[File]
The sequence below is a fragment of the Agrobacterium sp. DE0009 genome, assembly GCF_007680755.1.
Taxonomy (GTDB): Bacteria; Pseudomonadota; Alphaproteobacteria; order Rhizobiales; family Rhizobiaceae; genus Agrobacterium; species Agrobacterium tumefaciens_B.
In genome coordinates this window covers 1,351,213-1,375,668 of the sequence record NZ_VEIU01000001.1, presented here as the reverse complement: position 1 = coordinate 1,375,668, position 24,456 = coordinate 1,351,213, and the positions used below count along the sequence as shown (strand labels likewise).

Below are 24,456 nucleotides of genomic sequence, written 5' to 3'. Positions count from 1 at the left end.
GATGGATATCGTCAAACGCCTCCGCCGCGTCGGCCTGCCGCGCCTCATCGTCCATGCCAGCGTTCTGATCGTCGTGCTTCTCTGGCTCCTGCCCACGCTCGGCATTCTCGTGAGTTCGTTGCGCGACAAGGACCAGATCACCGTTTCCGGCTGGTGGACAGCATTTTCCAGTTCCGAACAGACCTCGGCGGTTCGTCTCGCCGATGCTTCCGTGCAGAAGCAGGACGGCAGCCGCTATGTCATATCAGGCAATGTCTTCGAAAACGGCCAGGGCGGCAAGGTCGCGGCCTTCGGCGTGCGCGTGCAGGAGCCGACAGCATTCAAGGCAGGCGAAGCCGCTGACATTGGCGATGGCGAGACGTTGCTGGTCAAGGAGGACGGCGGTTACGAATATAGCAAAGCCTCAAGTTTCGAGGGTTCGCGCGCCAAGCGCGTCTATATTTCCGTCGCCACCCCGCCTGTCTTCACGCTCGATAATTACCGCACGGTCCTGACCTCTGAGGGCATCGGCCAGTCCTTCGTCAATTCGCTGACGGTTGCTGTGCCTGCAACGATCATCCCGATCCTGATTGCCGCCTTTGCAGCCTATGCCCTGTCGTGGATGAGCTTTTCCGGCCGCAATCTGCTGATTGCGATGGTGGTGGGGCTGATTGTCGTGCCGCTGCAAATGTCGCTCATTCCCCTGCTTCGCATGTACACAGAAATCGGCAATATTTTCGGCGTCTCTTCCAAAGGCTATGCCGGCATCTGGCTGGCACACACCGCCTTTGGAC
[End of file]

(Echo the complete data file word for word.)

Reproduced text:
The sequence below is a fragment of the Agrobacterium sp. DE0009 genome, assembly GCF_007680755.1.
Taxonomy (GTDB): Bacteria; Pseudomonadota; Alphaproteobacteria; order Rhizobiales; family Rhizobiaceae; genus Agrobacterium; species Agrobacterium tumefaciens_B.
In genome coordinates this window covers 1,351,213-1,375,668 of the sequence record NZ_VEIU01000001.1, presented here as the reverse complement: position 1 = coordinate 1,375,668, position 24,456 = coordinate 1,351,213, and the positions used below count along the sequence as shown (strand labels likewise).

Below are 24,456 nucleotides of genomic sequence, written 5' to 3'. Positions count from 1 at the left end.
GATGGATATCGTCAAACGCCTCCGCCGCGTCGGCCTGCCGCGCCTCATCGTCCATGCCAGCGTTCTGATCGTCGTGCTTCTCTGGCTCCTGCCCACGCTCGGCATTCTCGTGAGTTCGTTGCGCGACAAGGACCAGATCACCGTTTCCGGCTGGTGGACAGCATTTTCCAGTTCCGAACAGACCTCGGCGGTTCGTCTCGCCGATGCTTCCGTGCAGAAGCAGGACGGCAGCCGCTATGTCATATCAGGCAATGTCTTCGAAAACGGCCAGGGCGGCAAGGTCGCGGCCTTCGGCGTGCGCGTGCAGGAGCCGACAGCATTCAAGGCAGGCGAAGCCGCTGACATTGGCGATGGCGAGACGTTGCTGGTCAAGGAGGACGGCGGTTACGAATATAGCAAAGCCTCAAGTTTCGAGGGTTCGCGCGCCAAGCGCGTCTATATTTCCGTCGCCACCCCGCCTGTCTTCACGCTCGATAATTACCGCACGGTCCTGACCTCTGAGGGCATCGGCCAGTCCTTCGTCAATTCGCTGACGGTTGCTGTGCCTGCAACGATCATCCCGATCCTGATTGCCGCCTTTGCAGCCTATGCCCTGTCGTGGATGAGCTTTTCCGGCCGCAATCTGCTGATTGCGATGGTGGTGGGGCTGATTGTCGTGCCGCTGCAAATGTCGCTCATTCCCCTGCTTCGCATGTACACAGAAATCGGCAATATTTTCGGCGTCTCTTCCAAAGGCTATGCCGGCATCTGGCTGGCACACACCGCCTTTGGAC